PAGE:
Panel Discussion on Classroom Strategies for Internationalizing Business Courses Ellen Lindemann, Raritan Valley CC Mac McGuire, Forsyth Technical CC email@example.com or MacMcGuire@Triad.rr.com. Sharing Models and Experiences. Various ways to inject IB into business courses.
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Panel Discussion on Classroom Strategies for Internationalizing Business CoursesEllen Lindemann, Raritan Valley CCMac McGuire, Forsyth Technical CCmmcguire@bit.forsythtech.eduorMacMcGuire@Triad.rr.com
Sharing Models and Experiences
(Huffy files for bankruptcy protection)
(The Wal-Mart You Don't Know)
(Levis Strauss to fire almost 2,000 workers)
(KFC Booming in World's Most Populous Country)
(KFC Supplier Suspends Worker Over Video)
International marketing blunders are a fun way to get into the global arena and introduce cultural diversity.
“Nothing sucks like an Electrolux”
“It takes an aroused man to make a chicken affectionate.”
The Dairy Association's huge success with the campaign "Got Milk?" prompted them to expand advertising to Mexico. It was soon brought to their attention the Spanish translation read:
"Are you lactating?"
Short Course in International Marketing Blunders: Mistakes Made by Companies That Should Have Known Better
Charles Mitchell, McKim Mead & White, Michael C. White
Format: Paperback: 146 pages.Publisher: World Trade Pr (01/01/2002)ISBN: 1885073607About $25
Management is really about people. And the business customs of people vary with their culture. Our top five trading partners (Canada, Mexico, China, Japan, Germany) each have unique managerial styles that are very different from U.S. approaches.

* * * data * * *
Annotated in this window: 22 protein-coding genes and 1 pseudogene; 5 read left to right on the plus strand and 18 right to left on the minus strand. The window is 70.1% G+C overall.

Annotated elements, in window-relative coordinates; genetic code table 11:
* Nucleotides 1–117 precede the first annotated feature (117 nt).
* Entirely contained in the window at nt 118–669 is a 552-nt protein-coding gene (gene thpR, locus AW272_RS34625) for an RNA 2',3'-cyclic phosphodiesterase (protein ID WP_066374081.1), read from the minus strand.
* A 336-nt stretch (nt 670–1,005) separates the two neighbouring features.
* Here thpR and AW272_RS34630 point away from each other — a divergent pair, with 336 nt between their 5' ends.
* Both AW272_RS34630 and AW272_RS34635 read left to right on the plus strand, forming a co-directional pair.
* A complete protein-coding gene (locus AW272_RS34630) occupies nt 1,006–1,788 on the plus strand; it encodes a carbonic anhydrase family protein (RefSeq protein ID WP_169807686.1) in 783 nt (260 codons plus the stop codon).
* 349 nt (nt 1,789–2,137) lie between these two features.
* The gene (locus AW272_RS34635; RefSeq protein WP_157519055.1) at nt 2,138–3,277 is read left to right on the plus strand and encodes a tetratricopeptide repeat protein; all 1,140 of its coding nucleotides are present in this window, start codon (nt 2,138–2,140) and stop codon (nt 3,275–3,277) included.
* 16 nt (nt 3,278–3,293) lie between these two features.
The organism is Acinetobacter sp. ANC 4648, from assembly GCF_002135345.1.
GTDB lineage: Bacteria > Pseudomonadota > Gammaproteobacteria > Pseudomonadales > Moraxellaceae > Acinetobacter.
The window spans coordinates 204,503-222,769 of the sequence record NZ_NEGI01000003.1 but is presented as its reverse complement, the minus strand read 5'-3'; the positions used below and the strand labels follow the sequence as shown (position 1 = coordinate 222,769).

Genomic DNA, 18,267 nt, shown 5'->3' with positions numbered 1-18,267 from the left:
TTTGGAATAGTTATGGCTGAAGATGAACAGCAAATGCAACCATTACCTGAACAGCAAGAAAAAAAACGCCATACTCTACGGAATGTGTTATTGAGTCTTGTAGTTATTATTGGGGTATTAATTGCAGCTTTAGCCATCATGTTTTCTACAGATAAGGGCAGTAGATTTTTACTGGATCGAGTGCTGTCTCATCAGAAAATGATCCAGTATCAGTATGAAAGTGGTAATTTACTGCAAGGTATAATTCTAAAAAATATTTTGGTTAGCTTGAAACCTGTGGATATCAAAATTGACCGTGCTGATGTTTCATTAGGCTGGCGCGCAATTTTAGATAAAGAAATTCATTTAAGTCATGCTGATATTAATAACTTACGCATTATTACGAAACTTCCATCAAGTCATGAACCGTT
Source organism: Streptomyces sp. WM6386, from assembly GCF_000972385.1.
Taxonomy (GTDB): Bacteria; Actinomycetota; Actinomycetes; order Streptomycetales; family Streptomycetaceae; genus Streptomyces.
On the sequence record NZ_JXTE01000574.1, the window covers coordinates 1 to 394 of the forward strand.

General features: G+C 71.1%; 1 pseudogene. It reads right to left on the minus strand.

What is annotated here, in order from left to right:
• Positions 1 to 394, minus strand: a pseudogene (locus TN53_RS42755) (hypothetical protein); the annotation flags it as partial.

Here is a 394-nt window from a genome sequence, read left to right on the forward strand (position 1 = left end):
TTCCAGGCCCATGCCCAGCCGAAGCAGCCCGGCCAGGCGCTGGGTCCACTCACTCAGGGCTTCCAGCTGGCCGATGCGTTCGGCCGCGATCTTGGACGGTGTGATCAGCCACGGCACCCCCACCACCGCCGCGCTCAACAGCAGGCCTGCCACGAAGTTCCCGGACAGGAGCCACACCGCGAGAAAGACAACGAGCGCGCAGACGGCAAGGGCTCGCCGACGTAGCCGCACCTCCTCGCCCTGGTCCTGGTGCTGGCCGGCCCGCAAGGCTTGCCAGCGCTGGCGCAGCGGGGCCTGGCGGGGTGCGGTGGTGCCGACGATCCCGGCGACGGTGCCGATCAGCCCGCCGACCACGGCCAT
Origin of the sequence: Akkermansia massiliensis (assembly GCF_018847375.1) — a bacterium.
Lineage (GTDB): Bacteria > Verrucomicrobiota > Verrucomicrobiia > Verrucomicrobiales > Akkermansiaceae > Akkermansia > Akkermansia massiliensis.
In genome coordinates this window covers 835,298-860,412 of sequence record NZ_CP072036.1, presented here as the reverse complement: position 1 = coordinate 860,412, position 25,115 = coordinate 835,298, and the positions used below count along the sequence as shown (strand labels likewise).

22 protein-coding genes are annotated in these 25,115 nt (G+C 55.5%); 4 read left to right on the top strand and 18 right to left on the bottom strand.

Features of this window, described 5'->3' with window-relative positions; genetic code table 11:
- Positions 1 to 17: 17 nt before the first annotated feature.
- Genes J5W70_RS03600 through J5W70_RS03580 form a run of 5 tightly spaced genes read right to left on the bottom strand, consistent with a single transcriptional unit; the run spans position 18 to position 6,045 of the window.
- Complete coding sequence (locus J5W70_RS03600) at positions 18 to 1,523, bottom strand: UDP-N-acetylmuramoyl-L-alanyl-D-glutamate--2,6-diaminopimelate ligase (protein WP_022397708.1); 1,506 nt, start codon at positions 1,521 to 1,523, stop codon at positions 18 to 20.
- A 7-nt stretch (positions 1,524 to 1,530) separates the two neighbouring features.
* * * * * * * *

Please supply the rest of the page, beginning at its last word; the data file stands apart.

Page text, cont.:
Executive Planet is a neat site to explore, with lots of information on various culture.
Accounting and financial procedures vary significantly throughout the world. There are many web sites devoted to these differences, but few (in my opinion) are of value in the classroom.
The International Accounting Standards Board (ISAB) has issued 39 accounting standards directed at harmonization over the last forty-odd years - not exactly a dynamic organization!
IASB WEB SITE:http://www.iasb.org/
The German firm Siemens, which is listed on both the Frankfurt Stock Exchange and the New York Stock exchange, is a good illustration of accounting differences and a very dramatic one to do comparisons on the financial statements. Since Germany allows “income smoothing” and the U.S. does not, reported net profits tend to be higher on the U.S. reports then on the German ones (try explaining that to a German investor!).